Maximizing trade-in values in a bullish used car market

According to our sources dealers who use the auctions to dispose of their customer part-exchanges are making record profits from this stock. Some are only half joking when they say that maybe they should put all their cars through the auction because they would make more money than retailing them. The reasons for this are varied; not enough cars around in general leading to higher than expected demand, better presentation standards and descriptions etc. The point is that this is all very good from a dealer’s point of view. Most are generally budgeted to break-even in this area, thus encouraging them to maximise on the volumes they could sell by ensuring that customer trade-ins are valued to give a good chance of selling another vehicle.

With the market as it is though – and no one really understanding the pace and size of the change in used car sales – it is important that any potential buyers do their homework before attending the showroom. The problem is that with nothing but bad news being reported and car sales and dealers, in fact anyone with any business in the car market, on a downward spiral it is much easier to convince a customer that the value of their present car has plummeted. The truth is they are much more likely to believe this when they read in their newspaper, see on the TV or hear on the radio what a desperate state the motor trade is in!

This scenario has actually played into the hands of some car dealers and perhaps they have inadvertently, by trying to be cautious in their valuations, been caught out with just how large the re-bound in used car values has become. So as far as customers are concerned they may think they are getting a great deal on the car they are purchasing, but in reality may at the same time be getting short-changed in the value of their existing car.

Here are some MTI tips on ensuring the best possible price for a trade-in:

  • At present all cars are making good money, but the very best cars are making top dollar, so make sure your car has a long mot, that you have all the relevant service history and any invoices for work you have had carried out.
  • Remember the person who ends up buying your car is just like you and wants to buy with confidence therefore make sure that your registration documentation is present when you attempt to have your car valued.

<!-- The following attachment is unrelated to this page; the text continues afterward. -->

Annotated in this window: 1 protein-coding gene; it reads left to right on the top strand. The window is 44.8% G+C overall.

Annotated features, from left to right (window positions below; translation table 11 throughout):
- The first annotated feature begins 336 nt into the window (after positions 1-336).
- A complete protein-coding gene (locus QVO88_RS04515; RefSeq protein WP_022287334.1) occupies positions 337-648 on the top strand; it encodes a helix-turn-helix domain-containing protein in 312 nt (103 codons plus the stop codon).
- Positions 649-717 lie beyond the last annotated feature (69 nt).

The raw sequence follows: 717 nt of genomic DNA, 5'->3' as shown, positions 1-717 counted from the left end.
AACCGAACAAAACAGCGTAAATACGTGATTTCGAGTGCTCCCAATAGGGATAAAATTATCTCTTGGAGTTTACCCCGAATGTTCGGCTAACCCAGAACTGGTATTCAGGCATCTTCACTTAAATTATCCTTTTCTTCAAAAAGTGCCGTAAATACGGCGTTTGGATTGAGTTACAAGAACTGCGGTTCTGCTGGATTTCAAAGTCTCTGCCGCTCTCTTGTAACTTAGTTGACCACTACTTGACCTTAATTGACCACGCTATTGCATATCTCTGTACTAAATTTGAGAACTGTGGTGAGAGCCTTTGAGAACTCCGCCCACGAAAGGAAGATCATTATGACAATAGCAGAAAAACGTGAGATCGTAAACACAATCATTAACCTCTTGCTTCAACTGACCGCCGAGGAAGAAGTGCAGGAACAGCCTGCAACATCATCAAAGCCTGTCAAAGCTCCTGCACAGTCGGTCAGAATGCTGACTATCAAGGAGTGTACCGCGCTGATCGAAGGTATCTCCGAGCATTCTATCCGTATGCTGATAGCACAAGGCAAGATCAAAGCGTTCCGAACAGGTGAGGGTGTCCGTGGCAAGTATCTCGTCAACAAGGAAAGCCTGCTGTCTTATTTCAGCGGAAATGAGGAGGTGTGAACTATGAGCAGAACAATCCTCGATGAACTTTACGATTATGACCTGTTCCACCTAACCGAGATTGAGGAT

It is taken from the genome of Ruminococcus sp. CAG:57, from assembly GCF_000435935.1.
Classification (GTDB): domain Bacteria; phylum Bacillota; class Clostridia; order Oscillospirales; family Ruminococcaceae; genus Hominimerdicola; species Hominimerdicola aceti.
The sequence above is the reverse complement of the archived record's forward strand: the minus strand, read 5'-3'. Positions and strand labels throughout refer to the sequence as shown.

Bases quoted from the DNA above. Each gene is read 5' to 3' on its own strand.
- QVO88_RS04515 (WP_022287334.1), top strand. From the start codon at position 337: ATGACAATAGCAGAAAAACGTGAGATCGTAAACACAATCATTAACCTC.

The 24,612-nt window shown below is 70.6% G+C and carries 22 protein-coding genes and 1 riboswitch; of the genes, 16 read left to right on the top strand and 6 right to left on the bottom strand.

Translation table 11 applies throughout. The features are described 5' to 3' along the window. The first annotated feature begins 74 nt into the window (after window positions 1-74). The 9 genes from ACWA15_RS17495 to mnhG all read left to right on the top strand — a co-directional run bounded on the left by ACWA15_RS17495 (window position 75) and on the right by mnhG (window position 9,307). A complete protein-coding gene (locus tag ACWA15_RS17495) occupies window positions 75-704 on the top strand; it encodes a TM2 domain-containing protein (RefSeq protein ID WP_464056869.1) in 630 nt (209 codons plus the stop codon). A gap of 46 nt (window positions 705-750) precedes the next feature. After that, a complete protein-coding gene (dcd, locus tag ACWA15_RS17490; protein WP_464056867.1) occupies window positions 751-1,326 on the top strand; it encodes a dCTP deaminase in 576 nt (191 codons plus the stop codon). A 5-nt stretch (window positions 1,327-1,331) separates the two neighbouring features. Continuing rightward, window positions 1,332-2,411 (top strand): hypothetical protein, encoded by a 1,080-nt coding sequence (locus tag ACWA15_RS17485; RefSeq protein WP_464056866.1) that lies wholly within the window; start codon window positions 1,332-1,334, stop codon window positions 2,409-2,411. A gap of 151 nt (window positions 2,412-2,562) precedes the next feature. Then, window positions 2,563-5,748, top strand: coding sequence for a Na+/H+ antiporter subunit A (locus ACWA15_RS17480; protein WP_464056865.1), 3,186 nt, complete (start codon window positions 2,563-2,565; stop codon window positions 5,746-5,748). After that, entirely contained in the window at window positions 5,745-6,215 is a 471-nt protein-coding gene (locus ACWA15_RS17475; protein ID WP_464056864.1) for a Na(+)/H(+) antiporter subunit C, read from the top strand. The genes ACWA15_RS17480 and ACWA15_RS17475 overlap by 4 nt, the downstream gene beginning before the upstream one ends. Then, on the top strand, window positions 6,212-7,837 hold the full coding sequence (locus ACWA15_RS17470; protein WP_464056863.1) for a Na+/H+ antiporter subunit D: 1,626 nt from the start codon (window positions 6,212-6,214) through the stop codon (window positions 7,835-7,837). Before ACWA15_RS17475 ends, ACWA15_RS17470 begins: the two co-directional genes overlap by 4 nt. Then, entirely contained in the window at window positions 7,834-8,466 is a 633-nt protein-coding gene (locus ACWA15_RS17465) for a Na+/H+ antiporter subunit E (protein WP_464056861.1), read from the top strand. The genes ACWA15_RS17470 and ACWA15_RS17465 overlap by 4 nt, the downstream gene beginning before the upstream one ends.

• Always attempt to have your car independently valued before you find out what the dealer is prepared to offers. For instance if you have a Renault and are buying a Ford; Google a Renault dealer and ask for a rough value, or, for a “ball-park” figure visit some of the websites which actually offer to buy your car if it fits in the correct criteria such as
  • Don’t give the dealer you visit any excuse to down value your car, if you spend approximately £30 you can have a professional valet and polish and maximise the presentation of your car.
    Always ask the dealer how he arrived at the value he has given and always question the price, blind acceptance will ensure you get a lower value. Even if you think the price offered is great, in this bullish market it could be worth more.
  • Always check out the likes of Autotrader etc it is very easy to build your car into the search engine to what a model of similar age, mileage and variant is being advertised for, and although these are advertised prices it will give you some valuable traction if cars similar to yours are being advertised at £6995 and the dealer you visit only offers you £3000!
  • As we have tirelessly reported, prices have risen steadily this year and everyone has been taken somewhat by surprise, but as the price of the used car you want to buy is now rising with lack of cars around, just make sure that your old car rises accordingly!

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    One Response to Maximizing trade-in values in a bullish used car market

    1. Mark Robbins April 11, 2009 at 11:16 pm #

      All cars are making good money? lets just re-adjust that somewhat, having had a very busy easter at our garage there have been an awful lot of customers who had vehicles we (and countless other dealers) just wouldnt want ! for example: you may have a very popular model but with no air con or sunroof? we wont want it, or maybe your car is in doom blue, any green, or pillarbox red? again a no no Im afraid, and while we are on the subject, the customer rightly expects a service history and receipts for the vehicle they want to purchase but are sadly lacking the same documentation for their own! No, not all cars are wanted, in fact as i have said before, the trade is awash with cars, there is no shortage of the wrong cars, but very few of the right ones! it is no different now than its ever been, the right money for the right car when trading up (or down) but way below book for the wrong one.

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